8. What allowed us to delete prod live index on Elasticsearch was AWS CloudFront CDN  caching. We cache responses for various URLs and during that time the request would directly be served via CF without touching our backend application.
  10. 5. Copy prod temp index into new created prod live index
  12. 6. Prod live index now has the latest data

We mainly used elasticdump to perform most of the above actions, we also make sure that we copy the settings and mappings of the source index. Take a look at the code snippet:


elasticdump --input=https://elastic_search_host:port/index_name  --output=https://elastic_search_host:port/index_name --type=analyzer
elasticdump --input=https://elastic_search_host:port/index_name  --output=https://elastic_search_host:port/index_name --type=mapping
elasticdump --input=https://elastic_search_host:port/index_name  --output=https://elastic_search_host:port/index_name --type=data



For more information, please refer elasticdump.


The above process took at least 10-15 minutes, mainly because of the multiple copies and backups of a huge data set.


Clear Problem Areas as Identified:


  1. 1. Data was stored in a very monolithic manner.
  2. 2. Unnecessary temp index was present on our production Elasticsearch environment.
  3. 3. Transferring all data for a single bot took 10-15 mins.
  4. 4. Transferring Multiple Bots simultaneously was not a possibility.
  5. 5. Elasticsearch Indices setup in production and staging environments were not the              same as on prod we had three indices (temp, backup and live), and on staging, we            only had one which was treated as the live index.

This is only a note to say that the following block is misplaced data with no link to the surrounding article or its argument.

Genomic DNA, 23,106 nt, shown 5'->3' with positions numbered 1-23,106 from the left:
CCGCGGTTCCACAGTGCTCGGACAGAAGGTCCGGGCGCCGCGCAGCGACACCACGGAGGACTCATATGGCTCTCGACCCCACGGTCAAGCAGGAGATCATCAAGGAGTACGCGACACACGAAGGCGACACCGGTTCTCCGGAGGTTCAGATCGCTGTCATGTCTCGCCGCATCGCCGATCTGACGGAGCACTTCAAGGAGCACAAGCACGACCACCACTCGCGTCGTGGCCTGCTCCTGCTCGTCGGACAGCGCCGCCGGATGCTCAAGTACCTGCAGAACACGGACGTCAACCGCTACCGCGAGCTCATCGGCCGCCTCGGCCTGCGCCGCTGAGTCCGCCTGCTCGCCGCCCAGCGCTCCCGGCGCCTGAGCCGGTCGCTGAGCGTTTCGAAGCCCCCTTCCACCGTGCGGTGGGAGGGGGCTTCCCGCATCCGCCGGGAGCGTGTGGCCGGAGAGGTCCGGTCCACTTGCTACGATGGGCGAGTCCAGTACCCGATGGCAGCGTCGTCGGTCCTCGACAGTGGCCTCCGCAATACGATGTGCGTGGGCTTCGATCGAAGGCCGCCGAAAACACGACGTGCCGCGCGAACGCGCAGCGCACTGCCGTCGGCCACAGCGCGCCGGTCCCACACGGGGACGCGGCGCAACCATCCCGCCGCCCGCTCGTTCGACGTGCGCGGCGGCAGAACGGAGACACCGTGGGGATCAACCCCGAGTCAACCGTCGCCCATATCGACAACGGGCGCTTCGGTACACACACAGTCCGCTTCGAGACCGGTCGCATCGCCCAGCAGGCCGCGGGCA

Potential Solutions

Elasticsearch Aliases




As the system matured with us, we reached a point where at least 10 bots were being transferred a day, we now needed to upgrade the expensive Elasticsearch data transfer process into a seamless 10-20 seconds activity.


Elasticsearch Aliases as the name suggests allows us to create a pointer of sorts, that will behave like an index when queried for, and we can point it internally to multiple indices, quickly and seamlessly.


We could definitely use this since changing the index to which an alias points to is inexpensive. Thereby, we could also reduce the total amount of data being transferred and the concept had a lot of potential.


To add and remove indexes for an alias, a simple query like the one below would create the alias if it does not exist, moreover, it would remove index_one if it was pointing to it, and add index_two, again if it was not already pointing to it.


POST /_aliases
   "actions" : [
       { "remove" : { "index" : "index_one", "alias" : "alias_name" } },
       { "add" : { "index" : "index_two", "alias" : "alias_name" } }


For complete information on what an alias is please refer Aliases API.


  • Analyzing our data